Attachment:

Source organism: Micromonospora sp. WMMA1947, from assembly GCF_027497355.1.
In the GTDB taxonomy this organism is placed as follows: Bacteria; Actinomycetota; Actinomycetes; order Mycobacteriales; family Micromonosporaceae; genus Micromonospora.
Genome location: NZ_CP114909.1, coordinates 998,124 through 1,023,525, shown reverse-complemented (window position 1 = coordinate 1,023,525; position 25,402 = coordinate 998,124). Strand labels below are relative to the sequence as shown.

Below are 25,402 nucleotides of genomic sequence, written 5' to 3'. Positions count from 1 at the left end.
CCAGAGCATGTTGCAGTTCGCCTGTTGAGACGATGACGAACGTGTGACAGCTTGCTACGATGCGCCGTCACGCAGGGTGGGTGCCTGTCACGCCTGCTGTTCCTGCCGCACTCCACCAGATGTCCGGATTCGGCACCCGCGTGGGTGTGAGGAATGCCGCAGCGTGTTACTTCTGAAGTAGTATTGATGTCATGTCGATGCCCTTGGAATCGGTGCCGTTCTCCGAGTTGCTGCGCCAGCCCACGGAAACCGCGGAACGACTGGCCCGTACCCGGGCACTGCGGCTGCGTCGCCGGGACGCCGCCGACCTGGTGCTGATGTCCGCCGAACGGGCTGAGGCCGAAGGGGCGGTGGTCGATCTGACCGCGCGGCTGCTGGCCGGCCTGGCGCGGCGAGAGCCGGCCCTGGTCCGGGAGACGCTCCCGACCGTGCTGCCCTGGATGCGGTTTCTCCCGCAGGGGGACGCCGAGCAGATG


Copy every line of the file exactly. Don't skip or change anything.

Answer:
Source organism: Micromonospora sp. WMMA1947, from assembly GCF_027497355.1.
In the GTDB taxonomy this organism is placed as follows: Bacteria; Actinomycetota; Actinomycetes; order Mycobacteriales; family Micromonosporaceae; genus Micromonospora.
Genome location: NZ_CP114909.1, coordinates 998,124 through 1,023,525, shown reverse-complemented (window position 1 = coordinate 1,023,525; position 25,402 = coordinate 998,124). Strand labels below are relative to the sequence as shown.

Below are 25,402 nucleotides of genomic sequence, written 5' to 3'. Positions count from 1 at the left end.
CCAGAGCATGTTGCAGTTCGCCTGTTGAGACGATGACGAACGTGTGACAGCTTGCTACGATGCGCCGTCACGCAGGGTGGGTGCCTGTCACGCCTGCTGTTCCTGCCGCACTCCACCAGATGTCCGGATTCGGCACCCGCGTGGGTGTGAGGAATGCCGCAGCGTGTTACTTCTGAAGTAGTATTGATGTCATGTCGATGCCCTTGGAATCGGTGCCGTTCTCCGAGTTGCTGCGCCAGCCCACGGAAACCGCGGAACGACTGGCCCGTACCCGGGCACTGCGGCTGCGTCGCCGGGACGCCGCCGACCTGGTGCTGATGTCCGCCGAACGGGCTGAGGCCGAAGGGGCGGTGGTCGATCTGACCGCGCGGCTGCTGGCCGGCCTGGCGCGGCGAGAGCCGGCCCTGGTCCGGGAGACGCTCCCGACCGTGCTGCCCTGGATGCGGTTTCTCCCGCAGGGGGACGCCGAGCAGATG